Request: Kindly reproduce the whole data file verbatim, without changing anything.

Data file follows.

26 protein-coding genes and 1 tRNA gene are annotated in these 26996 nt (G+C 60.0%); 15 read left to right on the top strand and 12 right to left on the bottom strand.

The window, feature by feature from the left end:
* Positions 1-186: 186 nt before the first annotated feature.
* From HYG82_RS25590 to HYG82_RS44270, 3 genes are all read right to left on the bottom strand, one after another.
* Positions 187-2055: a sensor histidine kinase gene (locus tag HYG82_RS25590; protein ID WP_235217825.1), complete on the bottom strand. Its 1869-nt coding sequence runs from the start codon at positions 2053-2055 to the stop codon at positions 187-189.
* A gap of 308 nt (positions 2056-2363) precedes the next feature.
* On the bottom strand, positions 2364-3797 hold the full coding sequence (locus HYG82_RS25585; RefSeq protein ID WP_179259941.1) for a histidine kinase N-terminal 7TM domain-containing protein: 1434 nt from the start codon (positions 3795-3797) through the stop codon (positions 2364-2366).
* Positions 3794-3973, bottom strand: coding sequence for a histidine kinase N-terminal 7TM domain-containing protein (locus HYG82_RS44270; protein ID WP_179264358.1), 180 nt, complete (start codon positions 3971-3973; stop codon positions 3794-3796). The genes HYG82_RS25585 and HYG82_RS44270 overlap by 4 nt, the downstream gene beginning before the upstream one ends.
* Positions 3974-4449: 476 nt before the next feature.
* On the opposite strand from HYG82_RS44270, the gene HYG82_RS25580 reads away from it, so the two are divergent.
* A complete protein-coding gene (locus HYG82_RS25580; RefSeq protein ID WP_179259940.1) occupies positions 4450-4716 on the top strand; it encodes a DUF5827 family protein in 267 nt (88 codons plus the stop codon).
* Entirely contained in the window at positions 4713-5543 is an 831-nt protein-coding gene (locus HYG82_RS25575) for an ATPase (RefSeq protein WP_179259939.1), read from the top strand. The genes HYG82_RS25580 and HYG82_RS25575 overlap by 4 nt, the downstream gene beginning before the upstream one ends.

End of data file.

26 protein-coding genes and 1 tRNA gene are annotated in these 26996 nt (G+C 60.0%); 15 read left to right on the top strand and 12 right to left on the bottom strand.

The window, feature by feature from the left end:
* Positions 1-186: 186 nt before the first annotated feature.
* From HYG82_RS25590 to HYG82_RS44270, 3 genes are all read right to left on the bottom strand, one after another.
* Positions 187-2055: a sensor histidine kinase gene (locus tag HYG82_RS25590; protein ID WP_235217825.1), complete on the bottom strand. Its 1869-nt coding sequence runs from the start codon at positions 2053-2055 to the stop codon at positions 187-189.
* A gap of 308 nt (positions 2056-2363) precedes the next feature.
* On the bottom strand, positions 2364-3797 hold the full coding sequence (locus HYG82_RS25585; RefSeq protein ID WP_179259941.1) for a histidine kinase N-terminal 7TM domain-containing protein: 1434 nt from the start codon (positions 3795-3797) through the stop codon (positions 2364-2366).
* Positions 3794-3973, bottom strand: coding sequence for a histidine kinase N-terminal 7TM domain-containing protein (locus HYG82_RS44270; protein ID WP_179264358.1), 180 nt, complete (start codon positions 3971-3973; stop codon positions 3794-3796). The genes HYG82_RS25585 and HYG82_RS44270 overlap by 4 nt, the downstream gene beginning before the upstream one ends.
* Positions 3974-4449: 476 nt before the next feature.
* On the opposite strand from HYG82_RS44270, the gene HYG82_RS25580 reads away from it, so the two are divergent.
* A complete protein-coding gene (locus HYG82_RS25580; RefSeq protein ID WP_179259940.1) occupies positions 4450-4716 on the top strand; it encodes a DUF5827 family protein in 267 nt (88 codons plus the stop codon).
* Entirely contained in the window at positions 4713-5543 is an 831-nt protein-coding gene (locus HYG82_RS25575) for an ATPase (RefSeq protein WP_179259939.1), read from the top strand. The genes HYG82_RS25580 and HYG82_RS25575 overlap by 4 nt, the downstream gene beginning before the upstream one ends.